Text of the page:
# Find an angle in a given triangle

$\triangle ABC$ has sides $AC = BC$ and $\angle ACB = 96^\circ$. $D$ is a point in $\triangle ABC$ such that $\angle DAB = 18^\circ$ and $\angle DBA = 30^\circ$. What is the measure (in degrees) of $\angle ACD$?

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In $\triangle ADB,\angle ADB=(180-18-30)^\circ=132^\circ$

Applying sine law in $\triangle ADB,$ $$\frac{AB}{\sin 132^\circ}=\frac{AD}{\sin30^\circ}\implies AD=\frac{AB}{2\sin48^\circ}$$ as $\sin132^\circ=\sin(180-132)^\circ=\sin48^\circ$

$\angle ABC=\angle BAC=\frac{180^\circ-96^\circ}2=42^\circ$

Applying sine law in $\triangle ABC,$ $$\frac{AC}{\sin 42^\circ}=\frac{AB}{\sin 96^\circ}\implies \frac{AC}{AB}=\frac{\sin 42^\circ}{\sin 96^\circ}=\frac{\cos 48^\circ}{2\sin 48^\circ \cos 48^\circ}$$ (applying $\sin 2A=2\sin A\cos A$)

So, $$AC=\frac{AB}{2\sin48^\circ} \implies AC=AD$$

So, $\angle ACD=\angle ADC=\frac{(180-24)^\circ}2=78^\circ$

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THANKS for the answer –  chndn Nov 29 '12 at 10:27

$\angle ABC=\angle BAC=\frac{180^\circ-96^\circ}2=42^\circ$

As $\angle DAB=18^\circ, \angle DAC=(42-18)^\circ=24^\circ,$

Similarly, $\angle CBD=18^\circ$

Let $\angle ACD=x,$ so, $\angle DCB=96^\circ-x$

So, in $\triangle ADC, \angle ADC=180^\circ-(24^\circ+x)=156^\circ-x$

Similarly, from $\triangle BCD, \angle BDC=72^\circ-x$

Applying sine law in $\triangle BCD,$ $$\frac {CD}{\sin 12^\circ}=\frac {BC}{\sin(72^\circ+x)}$$

Similarly, from $\triangle ADC,$ $$\frac {CD}{\sin 24^\circ}=\frac {AC}{\sin(156^\circ-x)}$$

On division, $$\frac{\sin 24^\circ}{\sin 12^\circ}=\frac{\sin(156^\circ-x)}{\sin(72^\circ+x)}$$ as $AC=BC$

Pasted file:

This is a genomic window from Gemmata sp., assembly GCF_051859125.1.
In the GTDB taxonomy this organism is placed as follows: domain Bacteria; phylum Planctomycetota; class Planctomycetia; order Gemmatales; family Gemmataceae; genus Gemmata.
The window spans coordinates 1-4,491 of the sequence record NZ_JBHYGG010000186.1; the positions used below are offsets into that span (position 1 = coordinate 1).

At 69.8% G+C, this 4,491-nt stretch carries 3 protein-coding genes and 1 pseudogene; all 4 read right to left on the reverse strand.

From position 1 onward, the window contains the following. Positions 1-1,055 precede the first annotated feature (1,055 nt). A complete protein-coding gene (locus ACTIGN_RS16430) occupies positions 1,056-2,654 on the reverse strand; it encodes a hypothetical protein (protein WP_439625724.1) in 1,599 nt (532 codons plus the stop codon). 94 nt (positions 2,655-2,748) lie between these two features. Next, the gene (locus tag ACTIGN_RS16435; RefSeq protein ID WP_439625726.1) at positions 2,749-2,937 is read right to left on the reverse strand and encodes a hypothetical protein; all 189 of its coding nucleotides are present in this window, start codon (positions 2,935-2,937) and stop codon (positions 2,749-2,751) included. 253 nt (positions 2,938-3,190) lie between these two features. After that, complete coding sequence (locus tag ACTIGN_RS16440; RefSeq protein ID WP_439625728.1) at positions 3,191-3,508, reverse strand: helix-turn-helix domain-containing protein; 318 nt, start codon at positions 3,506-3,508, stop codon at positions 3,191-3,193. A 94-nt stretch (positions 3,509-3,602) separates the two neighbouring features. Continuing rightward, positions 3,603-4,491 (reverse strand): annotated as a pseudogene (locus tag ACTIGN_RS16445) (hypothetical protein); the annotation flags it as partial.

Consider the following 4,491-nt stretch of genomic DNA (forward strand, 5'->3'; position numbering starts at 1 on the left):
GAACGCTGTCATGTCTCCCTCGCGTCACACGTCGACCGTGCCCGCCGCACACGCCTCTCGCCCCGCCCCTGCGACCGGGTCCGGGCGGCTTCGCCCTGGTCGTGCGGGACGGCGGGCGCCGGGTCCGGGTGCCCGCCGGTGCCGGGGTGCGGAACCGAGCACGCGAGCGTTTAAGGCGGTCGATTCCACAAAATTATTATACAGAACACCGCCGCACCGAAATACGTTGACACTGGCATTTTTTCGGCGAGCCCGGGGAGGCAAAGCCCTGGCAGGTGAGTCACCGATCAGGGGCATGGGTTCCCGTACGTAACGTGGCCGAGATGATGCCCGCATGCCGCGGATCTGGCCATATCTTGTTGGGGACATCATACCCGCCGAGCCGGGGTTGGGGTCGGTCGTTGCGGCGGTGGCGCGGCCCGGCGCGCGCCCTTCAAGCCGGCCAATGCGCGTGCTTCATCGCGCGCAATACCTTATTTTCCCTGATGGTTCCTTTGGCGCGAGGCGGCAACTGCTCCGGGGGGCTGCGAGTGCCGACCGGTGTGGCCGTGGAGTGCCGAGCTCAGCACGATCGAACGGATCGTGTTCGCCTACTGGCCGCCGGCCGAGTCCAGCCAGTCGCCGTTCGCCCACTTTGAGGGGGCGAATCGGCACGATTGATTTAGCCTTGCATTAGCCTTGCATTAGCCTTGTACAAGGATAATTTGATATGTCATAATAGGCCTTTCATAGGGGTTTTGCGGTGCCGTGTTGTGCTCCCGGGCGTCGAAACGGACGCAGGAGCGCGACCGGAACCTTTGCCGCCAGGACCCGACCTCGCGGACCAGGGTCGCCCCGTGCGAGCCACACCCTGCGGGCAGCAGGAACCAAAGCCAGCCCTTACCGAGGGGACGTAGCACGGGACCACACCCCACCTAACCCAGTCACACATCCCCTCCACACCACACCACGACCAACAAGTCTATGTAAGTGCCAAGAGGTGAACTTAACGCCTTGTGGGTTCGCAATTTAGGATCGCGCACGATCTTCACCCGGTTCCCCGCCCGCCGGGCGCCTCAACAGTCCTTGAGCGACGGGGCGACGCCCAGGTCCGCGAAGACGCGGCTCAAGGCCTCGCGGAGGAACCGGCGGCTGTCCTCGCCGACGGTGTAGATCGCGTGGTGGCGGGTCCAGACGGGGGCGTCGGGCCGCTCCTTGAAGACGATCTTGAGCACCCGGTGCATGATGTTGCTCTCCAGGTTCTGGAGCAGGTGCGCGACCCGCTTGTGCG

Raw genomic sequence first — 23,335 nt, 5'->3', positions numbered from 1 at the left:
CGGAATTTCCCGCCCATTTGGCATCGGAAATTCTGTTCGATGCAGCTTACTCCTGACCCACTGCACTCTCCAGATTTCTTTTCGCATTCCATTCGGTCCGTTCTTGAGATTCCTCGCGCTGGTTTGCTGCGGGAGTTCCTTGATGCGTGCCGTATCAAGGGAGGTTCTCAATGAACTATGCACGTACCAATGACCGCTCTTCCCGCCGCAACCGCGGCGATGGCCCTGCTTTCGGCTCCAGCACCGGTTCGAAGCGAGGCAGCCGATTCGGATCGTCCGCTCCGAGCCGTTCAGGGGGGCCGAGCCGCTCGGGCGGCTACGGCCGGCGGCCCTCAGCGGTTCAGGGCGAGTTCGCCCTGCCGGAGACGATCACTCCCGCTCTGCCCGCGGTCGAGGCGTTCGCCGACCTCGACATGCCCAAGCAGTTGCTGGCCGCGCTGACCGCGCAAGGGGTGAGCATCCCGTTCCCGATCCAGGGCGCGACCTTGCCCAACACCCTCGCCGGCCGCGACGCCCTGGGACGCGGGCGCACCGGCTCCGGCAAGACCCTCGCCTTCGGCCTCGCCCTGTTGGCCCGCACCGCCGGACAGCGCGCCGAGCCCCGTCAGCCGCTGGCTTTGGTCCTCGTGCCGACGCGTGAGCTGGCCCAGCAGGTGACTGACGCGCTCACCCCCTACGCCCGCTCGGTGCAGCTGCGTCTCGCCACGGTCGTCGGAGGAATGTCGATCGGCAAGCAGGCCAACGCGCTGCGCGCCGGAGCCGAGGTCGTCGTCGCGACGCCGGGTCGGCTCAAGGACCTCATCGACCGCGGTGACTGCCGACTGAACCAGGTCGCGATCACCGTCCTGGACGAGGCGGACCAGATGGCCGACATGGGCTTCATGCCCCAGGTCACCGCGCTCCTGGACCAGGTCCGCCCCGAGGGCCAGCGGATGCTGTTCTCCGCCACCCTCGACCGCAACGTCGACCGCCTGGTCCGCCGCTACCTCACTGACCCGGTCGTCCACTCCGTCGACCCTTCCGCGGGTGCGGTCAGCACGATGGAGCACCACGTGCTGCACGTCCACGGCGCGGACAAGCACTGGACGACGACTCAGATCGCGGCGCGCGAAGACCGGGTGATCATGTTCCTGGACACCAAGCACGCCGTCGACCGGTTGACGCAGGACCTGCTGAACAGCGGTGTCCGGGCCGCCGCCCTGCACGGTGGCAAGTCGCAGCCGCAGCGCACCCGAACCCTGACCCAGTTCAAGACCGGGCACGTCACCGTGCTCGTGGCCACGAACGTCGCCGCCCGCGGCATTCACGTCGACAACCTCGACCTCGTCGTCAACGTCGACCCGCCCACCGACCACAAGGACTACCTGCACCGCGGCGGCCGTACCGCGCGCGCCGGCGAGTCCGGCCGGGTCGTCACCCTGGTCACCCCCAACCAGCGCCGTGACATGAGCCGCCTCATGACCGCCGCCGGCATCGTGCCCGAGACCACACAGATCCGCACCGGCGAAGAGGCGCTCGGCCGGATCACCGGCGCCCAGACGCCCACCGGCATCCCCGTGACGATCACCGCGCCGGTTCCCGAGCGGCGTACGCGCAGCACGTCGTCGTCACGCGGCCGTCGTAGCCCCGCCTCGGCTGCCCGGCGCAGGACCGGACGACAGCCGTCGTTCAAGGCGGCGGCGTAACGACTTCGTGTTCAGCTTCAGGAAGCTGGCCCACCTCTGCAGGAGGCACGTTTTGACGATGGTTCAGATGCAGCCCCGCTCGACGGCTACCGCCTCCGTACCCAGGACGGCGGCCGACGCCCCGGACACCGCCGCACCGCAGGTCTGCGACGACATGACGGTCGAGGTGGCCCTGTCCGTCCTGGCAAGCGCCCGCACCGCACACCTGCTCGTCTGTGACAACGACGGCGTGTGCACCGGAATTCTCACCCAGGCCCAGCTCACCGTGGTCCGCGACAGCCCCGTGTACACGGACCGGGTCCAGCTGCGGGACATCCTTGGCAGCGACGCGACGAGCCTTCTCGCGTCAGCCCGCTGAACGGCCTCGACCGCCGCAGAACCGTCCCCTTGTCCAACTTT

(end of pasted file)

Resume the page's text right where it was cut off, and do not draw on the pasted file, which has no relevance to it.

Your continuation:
But $\sin(156^\circ-x)=\sin(180^\circ-(24^\circ+x))=\sin(24^\circ+x)$ and $\sin 24^\circ=2\sin 12^\circ\cos 12^\circ$

So, $$2\cos 12^\circ=\frac{\sin(24^\circ+x)}{\sin(72^\circ+x)}$$

Applying $2\sin A\cos B=\sin(A+B)+\sin(A-B),$

$$\sin(84^\circ+x)+\sin(60^\circ+x)=\sin(24^\circ+x)$$

or applying $\sin(A+B)$ formula and separating sine and cosine, $$\sin x (\cos24^\circ-\cos84^\circ-\cos60^\circ)=\cos x(\sin84^\circ-\sin24^\circ+\sin60^\circ)$$

$$\tan x=\frac{\sin84^\circ-\sin24^\circ+\sin60^\circ}{\cos24^\circ-\cos84^\circ-\cos60^\circ}=\frac{2\sin30^\circ\cos54^\circ+\sin60^\circ}{2\sin30^\circ\sin54^\circ-\cos60^\circ}$$ (applying $\sin C-\sin D,\cos C-\cos D$ formula)

$$=\frac{\cos54^\circ+\cos30^\circ}{\sin54^\circ-\sin30^\circ}=\frac{2\cos42^\circ\cos12^\circ}{2\cos42^\circ\sin12^\circ}$$

(applying $\sin C-\sin D,\cos C+\cos D$ formula)

$$=\cot 12 ^\circ=\tan(90-12)^\circ$$

$\implies x=78^\circ$ as $0<x<180^\circ$

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I started doing something similar too, I wonder if there is a simple purely geometric argument –  Jean-Sébastien Nov 28 '12 at 14:05
@Jean-Sébastien, please find my another answer. –  lab bhattacharjee Nov 28 '12 at 14:11
THANKS for your help –  chndn Nov 29 '12 at 10:26

• Extend $AD$ to meet $CB$ at $M$.
• Draw a circle passing though $A$, $C$, and $M$ and cutting $AB$ at $L.$
• Draw the segment $ML$, let the segment $CL$ cut $AM$ and $BD$ at $P$ and $Q$ respectively.
• $ACML$ is a cyclic quadrilateral, thus $L\hat MB=C\hat AL=42° \implies$ $\triangle MLB$ is isosceles since $M\hat BL=42°$ with $LB=LM$
• The inscribed angle theorem implies; \begin{align}&1.\ \ C\hat LM=C\hat AM=24° \implies C\hat LA=60° \text{ ( angles on a straight line.)}\\&2.\ \ C\hat M A=C\hat LA=60°\implies A\hat ML=78° \text{ ( angles on a straight line.)}\end{align}
• $P\hat LM=24° \text { (since }M\hat LB=96°) \text{ ( angles on a straight line.)} \implies L\hat PM=78°$ and thus, $\triangle LPM$ is isosceles with $LP=LM$
• Using the $\text{ the sum of angles in a triangle}$ it is obvious that $L\hat QB =30°$ and thus $\triangle LQB$ is isosceles with $LQ=LB$
• We can then conclude that $LQ=LB=LM=LP$ but this can only hold if $P$ and $Q$ coincide since they're collinear. Hence,they coincide at point $D$, since $P$ moves on $DM$ and $Q$ moves on $BD$ and we have the diagram below;

• Finally, by the inscribed angle theorem $A\hat CD=A\hat CL= A\hat ML=78°$

Thanks to Animoku Abdulwahab

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Hint: